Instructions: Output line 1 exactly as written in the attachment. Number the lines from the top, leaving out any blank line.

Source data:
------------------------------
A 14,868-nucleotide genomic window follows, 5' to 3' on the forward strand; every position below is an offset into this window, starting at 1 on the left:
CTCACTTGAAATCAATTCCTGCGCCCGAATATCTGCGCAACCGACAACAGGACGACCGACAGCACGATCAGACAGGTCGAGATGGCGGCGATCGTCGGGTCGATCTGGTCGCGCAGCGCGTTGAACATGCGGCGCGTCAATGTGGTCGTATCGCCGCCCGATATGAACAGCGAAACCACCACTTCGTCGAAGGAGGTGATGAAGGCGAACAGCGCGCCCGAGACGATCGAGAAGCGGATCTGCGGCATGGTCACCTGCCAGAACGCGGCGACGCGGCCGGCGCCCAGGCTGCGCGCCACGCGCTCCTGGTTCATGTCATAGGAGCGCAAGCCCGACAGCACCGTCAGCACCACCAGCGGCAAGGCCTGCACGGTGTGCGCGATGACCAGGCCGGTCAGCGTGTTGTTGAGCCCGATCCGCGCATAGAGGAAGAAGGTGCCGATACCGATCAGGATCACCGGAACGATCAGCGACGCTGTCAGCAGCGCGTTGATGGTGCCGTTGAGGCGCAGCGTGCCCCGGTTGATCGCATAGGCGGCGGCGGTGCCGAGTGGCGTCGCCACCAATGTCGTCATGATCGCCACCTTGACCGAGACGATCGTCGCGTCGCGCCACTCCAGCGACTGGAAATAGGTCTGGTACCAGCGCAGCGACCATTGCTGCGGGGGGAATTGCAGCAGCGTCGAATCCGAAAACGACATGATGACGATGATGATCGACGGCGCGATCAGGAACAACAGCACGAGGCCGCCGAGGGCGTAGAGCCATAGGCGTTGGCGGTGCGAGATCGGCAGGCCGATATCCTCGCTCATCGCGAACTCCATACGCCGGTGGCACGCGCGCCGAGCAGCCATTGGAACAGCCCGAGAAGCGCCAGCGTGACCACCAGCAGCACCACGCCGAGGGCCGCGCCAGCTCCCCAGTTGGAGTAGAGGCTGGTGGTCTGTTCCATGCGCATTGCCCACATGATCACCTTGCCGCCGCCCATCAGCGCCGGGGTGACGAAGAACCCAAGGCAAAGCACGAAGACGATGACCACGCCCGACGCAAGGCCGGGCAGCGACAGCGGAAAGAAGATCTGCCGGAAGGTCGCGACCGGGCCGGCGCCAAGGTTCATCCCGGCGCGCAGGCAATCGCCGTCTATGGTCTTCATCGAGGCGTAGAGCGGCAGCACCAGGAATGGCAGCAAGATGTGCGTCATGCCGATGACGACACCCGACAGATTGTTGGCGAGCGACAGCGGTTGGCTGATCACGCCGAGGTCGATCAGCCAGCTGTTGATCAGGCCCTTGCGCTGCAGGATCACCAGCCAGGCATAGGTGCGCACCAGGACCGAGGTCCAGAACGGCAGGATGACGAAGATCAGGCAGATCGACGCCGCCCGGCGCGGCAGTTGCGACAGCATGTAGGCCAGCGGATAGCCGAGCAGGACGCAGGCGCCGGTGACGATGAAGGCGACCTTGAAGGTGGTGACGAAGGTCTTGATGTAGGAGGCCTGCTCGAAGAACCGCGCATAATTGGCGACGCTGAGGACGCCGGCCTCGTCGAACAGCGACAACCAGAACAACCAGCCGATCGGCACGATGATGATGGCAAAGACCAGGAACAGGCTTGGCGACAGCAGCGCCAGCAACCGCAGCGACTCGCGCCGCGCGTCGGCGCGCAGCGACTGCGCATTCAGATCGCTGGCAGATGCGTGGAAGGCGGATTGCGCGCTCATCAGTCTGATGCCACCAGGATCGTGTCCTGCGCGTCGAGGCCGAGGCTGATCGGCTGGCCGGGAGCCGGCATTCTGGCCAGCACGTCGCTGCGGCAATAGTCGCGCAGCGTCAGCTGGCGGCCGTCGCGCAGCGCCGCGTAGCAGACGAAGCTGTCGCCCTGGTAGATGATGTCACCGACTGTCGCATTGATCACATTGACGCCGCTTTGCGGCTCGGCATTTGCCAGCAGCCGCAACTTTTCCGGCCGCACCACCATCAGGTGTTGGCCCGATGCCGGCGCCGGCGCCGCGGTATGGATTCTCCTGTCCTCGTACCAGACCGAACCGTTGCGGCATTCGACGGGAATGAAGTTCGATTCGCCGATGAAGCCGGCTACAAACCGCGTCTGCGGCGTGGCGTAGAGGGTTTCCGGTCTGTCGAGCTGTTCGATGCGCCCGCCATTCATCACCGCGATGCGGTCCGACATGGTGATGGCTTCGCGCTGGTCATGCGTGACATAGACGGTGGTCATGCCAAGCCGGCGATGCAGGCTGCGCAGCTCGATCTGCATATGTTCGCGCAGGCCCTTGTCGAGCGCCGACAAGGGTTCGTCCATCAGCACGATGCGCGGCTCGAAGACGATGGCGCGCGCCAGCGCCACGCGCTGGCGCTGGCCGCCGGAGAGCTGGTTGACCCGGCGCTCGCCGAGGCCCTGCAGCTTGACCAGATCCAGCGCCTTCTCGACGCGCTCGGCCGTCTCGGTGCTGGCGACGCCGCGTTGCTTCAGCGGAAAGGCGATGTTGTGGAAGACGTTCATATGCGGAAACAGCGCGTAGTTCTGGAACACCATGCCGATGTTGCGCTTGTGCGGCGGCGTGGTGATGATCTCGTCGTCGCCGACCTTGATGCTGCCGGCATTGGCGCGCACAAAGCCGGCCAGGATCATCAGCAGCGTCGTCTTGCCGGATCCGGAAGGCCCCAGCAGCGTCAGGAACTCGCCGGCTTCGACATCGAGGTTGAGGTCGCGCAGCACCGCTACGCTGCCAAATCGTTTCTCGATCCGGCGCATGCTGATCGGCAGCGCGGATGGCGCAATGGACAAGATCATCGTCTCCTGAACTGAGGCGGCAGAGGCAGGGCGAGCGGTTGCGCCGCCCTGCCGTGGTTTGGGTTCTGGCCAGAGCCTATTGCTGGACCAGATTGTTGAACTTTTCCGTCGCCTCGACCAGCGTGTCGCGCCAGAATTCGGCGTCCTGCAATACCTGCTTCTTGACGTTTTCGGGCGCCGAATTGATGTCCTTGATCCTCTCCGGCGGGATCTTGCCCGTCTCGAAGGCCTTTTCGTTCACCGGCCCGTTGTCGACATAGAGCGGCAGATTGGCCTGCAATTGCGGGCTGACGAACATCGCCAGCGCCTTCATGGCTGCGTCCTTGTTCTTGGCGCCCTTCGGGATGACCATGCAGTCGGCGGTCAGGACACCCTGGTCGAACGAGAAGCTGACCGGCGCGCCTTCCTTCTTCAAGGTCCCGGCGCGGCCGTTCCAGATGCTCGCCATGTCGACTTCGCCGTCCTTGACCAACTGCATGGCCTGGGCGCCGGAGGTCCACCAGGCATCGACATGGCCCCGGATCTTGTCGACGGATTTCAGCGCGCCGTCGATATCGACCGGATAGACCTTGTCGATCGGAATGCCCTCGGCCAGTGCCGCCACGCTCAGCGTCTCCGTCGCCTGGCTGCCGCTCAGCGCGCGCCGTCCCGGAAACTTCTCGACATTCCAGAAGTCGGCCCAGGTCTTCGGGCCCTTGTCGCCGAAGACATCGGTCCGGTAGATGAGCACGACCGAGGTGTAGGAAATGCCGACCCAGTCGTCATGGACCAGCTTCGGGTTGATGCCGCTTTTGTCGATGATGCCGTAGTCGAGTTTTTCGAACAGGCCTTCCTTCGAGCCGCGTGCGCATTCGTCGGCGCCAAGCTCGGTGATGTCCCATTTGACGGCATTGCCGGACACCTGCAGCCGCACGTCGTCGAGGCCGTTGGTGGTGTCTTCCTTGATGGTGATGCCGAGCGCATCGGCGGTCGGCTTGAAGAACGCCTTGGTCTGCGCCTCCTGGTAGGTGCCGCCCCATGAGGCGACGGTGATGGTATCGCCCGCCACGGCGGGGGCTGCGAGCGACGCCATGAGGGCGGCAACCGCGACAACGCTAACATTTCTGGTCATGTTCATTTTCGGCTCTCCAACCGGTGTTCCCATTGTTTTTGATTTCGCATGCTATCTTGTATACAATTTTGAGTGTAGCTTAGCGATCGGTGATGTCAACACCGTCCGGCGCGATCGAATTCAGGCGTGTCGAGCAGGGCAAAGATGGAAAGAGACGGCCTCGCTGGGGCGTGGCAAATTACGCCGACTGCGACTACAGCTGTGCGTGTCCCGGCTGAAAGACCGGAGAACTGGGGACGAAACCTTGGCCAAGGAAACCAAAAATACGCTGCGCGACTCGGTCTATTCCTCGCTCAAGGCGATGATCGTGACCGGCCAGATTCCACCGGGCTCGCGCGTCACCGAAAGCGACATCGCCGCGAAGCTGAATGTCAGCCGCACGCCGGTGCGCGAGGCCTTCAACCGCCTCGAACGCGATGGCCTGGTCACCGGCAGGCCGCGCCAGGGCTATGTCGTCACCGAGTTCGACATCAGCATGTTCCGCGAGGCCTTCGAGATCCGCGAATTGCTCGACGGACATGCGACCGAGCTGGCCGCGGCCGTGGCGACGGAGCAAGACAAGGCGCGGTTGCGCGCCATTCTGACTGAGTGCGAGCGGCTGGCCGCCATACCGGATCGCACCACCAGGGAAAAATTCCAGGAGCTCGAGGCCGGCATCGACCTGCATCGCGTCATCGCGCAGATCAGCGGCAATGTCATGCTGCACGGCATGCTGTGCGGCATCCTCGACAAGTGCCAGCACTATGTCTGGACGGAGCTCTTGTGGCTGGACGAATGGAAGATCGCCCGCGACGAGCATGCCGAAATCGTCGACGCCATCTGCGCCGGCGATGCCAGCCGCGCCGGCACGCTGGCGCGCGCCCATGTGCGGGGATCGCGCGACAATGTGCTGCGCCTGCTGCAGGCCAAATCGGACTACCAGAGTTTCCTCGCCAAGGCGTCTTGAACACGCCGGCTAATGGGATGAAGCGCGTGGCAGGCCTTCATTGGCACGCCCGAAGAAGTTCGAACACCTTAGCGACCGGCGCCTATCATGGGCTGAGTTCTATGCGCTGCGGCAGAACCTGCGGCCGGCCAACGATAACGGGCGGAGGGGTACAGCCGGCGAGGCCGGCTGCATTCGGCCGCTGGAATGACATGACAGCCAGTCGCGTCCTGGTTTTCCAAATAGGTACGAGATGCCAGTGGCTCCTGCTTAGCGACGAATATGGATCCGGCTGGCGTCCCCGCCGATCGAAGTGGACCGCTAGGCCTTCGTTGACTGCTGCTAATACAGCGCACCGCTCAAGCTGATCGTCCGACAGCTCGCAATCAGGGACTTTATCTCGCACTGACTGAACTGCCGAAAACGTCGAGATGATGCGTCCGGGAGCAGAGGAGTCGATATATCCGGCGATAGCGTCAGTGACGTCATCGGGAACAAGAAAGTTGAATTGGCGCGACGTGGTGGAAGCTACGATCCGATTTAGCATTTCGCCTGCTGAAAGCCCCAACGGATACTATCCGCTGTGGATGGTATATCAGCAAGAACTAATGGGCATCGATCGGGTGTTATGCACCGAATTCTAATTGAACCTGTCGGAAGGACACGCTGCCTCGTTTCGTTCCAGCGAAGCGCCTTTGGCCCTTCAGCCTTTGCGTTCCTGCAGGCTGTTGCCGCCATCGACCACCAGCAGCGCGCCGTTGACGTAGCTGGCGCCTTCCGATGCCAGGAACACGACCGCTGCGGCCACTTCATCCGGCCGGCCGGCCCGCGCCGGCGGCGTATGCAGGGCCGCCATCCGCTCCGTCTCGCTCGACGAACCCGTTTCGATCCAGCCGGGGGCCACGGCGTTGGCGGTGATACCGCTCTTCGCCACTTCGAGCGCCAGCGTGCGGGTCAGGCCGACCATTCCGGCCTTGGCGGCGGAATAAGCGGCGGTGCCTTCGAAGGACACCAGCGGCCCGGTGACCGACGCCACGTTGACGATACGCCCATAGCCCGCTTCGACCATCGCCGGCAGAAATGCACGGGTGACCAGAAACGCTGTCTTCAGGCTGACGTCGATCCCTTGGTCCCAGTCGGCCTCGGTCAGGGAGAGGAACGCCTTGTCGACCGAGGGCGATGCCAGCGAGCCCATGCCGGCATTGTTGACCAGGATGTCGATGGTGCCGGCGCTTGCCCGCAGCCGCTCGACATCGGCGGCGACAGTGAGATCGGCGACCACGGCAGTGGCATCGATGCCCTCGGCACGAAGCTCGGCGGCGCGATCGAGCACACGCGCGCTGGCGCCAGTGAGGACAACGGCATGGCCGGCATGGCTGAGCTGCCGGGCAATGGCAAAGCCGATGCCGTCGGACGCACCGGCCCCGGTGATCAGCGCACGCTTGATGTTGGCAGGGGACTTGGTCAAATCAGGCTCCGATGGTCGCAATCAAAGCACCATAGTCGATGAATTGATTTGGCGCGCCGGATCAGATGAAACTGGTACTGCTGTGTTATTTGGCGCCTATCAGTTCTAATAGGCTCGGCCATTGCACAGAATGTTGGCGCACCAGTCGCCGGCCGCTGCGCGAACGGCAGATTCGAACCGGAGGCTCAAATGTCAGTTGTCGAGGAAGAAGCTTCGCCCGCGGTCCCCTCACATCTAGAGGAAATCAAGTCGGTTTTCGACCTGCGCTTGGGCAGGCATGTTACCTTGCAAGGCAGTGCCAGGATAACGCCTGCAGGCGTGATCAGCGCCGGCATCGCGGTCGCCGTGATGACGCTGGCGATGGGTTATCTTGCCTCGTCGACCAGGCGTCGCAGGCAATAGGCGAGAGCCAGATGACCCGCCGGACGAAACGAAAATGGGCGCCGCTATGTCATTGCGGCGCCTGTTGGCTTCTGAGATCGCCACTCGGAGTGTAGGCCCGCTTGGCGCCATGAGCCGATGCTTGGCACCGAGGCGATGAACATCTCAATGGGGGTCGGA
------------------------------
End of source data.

A 14,868-nucleotide genomic window follows, 5' to 3' on the forward strand; every position below is an offset into this window, starting at 1 on the left: